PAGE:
How to future-proof your real estate business in 2022

The real estate market is changing all the time, and you have to change with it. MZ Capital Partners’ Michael Zaransky offers strategies for meeting the challenges of tomorrow head-on.

The first thing to understand about future-proofing a company is that it is not a matter of merely reassessing when the calendar is about to turn from one year to the next. Rather, it’s an ongoing process, one that never ends — or never should end.

As the managing principal of MZ Capital Partners, a Northbrook, Illinois-based private equity real estate firm specializing in multifamily properties, I am in constant touch with my team. We discuss our companywide evolution on an ongoing basis and make decisions in real time. We are forever recalibrating, forever making mid-course corrections.

The times certainly demand it. When I started in the business in 1979, and even 20 years ago, things didn’t move as quickly, didn’t evolve as much. You could do the same thing, and it would be OK. But things are changing so rapidly now that you develop the sense that failing to adapt is akin to failure, period.

That has been illustrated in countless ways, but as an example, consider the manner in which marketing has evolved. It used to be that you would take out print ads in the newspapers that served neighborhoods in which you were renting apartments. Prospective renters would respond to those ads, meet a leasing agent at the property, take a tour and then make a decision based on what they saw and heard.

Almost overnight, it seems, prospects were able to search for properties online, then tour them virtually, and make a decision instantly. Granted, most renters still want to see places in person just to assess the neighborhood and other factors. But the process has been accelerated exponentially.

I don’t remember exactly when that happened, but the transition wasn’t gradual. It was like someone turned on a light switch, and all of a sudden, that’s just the way it was.

As a result, we’ve all had to be much lighter on our feet, much more willing to adapt. “Agility” has become a buzzword in real estate, as in every other sector, and the need for it has only been accentuated during the pandemic.

And indeed, our firm has proven to be agile throughout this crisis, not to mention resilient. That’s true of the entire sector, in point of fact. Multifamily occupancy rates in 2021 exceeded 97 percent, a record, and asking rents were up nearly 20 percent. That has offset increases in the prices of building supplies, as well as the costs of delays due to supply chain issues on appliances, lumber, etc.

So above all, that would be the lesson for a multifamily firm to keep in mind — that the market is ever-changing, and you must change with it. That’s not a task to undertake on Jan. 1 (or thereabouts), but every day of every year. 

Michael Mankins, Eric Garton, and Dan Schwartz of the global management consulting firm Bain listed several future-proofing tips in a piece for the Harvard Business Review, not the least of which was ensuring that your team is supplied with cutting-edge tools and the expertise to use them to maximum effect. As they put it, “when people and tech work together, everyone benefits.”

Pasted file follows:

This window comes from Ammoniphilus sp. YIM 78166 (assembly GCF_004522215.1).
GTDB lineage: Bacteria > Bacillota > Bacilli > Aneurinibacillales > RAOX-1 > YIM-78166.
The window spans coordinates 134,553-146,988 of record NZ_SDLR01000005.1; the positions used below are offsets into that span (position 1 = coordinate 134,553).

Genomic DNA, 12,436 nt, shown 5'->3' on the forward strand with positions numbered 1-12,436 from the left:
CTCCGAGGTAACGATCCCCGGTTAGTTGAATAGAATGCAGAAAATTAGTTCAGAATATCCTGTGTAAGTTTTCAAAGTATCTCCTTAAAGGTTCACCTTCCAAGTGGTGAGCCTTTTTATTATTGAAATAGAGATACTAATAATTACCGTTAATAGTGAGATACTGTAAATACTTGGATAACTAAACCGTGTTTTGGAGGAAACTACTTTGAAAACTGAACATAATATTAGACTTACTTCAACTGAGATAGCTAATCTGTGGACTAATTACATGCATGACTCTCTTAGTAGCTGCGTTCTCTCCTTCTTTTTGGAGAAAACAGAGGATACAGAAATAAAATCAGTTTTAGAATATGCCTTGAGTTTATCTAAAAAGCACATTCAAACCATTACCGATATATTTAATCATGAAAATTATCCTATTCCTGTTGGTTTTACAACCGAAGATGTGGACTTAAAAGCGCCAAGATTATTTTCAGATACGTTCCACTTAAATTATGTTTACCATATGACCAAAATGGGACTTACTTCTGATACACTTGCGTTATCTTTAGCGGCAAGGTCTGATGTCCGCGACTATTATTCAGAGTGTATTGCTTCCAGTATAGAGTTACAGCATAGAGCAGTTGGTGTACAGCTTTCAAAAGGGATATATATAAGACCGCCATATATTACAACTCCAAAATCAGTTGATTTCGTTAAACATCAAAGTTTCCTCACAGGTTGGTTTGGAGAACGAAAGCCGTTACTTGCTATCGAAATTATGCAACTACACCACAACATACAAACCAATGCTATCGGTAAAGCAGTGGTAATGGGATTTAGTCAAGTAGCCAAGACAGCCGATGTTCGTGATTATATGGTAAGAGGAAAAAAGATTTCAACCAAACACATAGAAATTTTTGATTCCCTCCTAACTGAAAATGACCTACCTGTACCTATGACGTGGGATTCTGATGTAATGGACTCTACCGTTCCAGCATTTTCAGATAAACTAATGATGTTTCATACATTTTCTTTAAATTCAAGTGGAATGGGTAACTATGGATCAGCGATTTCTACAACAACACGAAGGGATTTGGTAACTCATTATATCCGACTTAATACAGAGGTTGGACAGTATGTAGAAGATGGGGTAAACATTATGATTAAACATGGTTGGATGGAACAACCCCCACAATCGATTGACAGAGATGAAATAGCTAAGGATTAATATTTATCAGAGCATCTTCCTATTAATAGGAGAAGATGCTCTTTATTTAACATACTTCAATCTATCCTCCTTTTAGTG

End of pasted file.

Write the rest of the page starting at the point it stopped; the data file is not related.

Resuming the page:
Technology has become a prominent part of the multifamily landscape. Consider the aforementioned virtual tours. Consider online portals that enable tenants to pay their rent or schedule service calls. Consider smart devices like lights, thermostats, windows, blinds, etc.

The Bain threesome expanded on that theme when they discussed other aspects of keeping a company ahead of the curve, notably the importance of using data to make the best possible decisions.

Among their other future-proofing recommendations are to develop an understanding of how jobs are changing and how the workforce itself is changing. To the former point, they write that the pandemic has forced every business to rethink the roles its workforce must take on and how to assess the success of each employee.

And, they write:

Fortunately, new tools and techniques that utilize people analytics and behavioral science can help companies define “what great looks like” in a particular role and identify employees who already have the needed skills or could develop them with training. This allows companies to devise talent development and recruiting strategies to help meet their needs.

As for the workforce as a whole, they quote the U.S. Bureau of Labor Statistics in noting that three of every four employees will be millennials by 2030 and that those in that age demographic are seeking, among other things, supportive, flexible workplaces of the type that have emerged during the pandemic. Digital natives as they are, millennials will also hasten organizations’ digital transformation to an even greater extent than is already the case.

In sum, the future is now, and it keeps coming at us ever more rapidly. As a result, it behooves companies — whether in the multifamily sector or elsewhere — to dance as fast as they can. 

Michael H. Zaransky is the founder and managing principal of MZ Capital Partners in Northbrook, Illinois. Founded in 2005, the company deals in multifamily properties.

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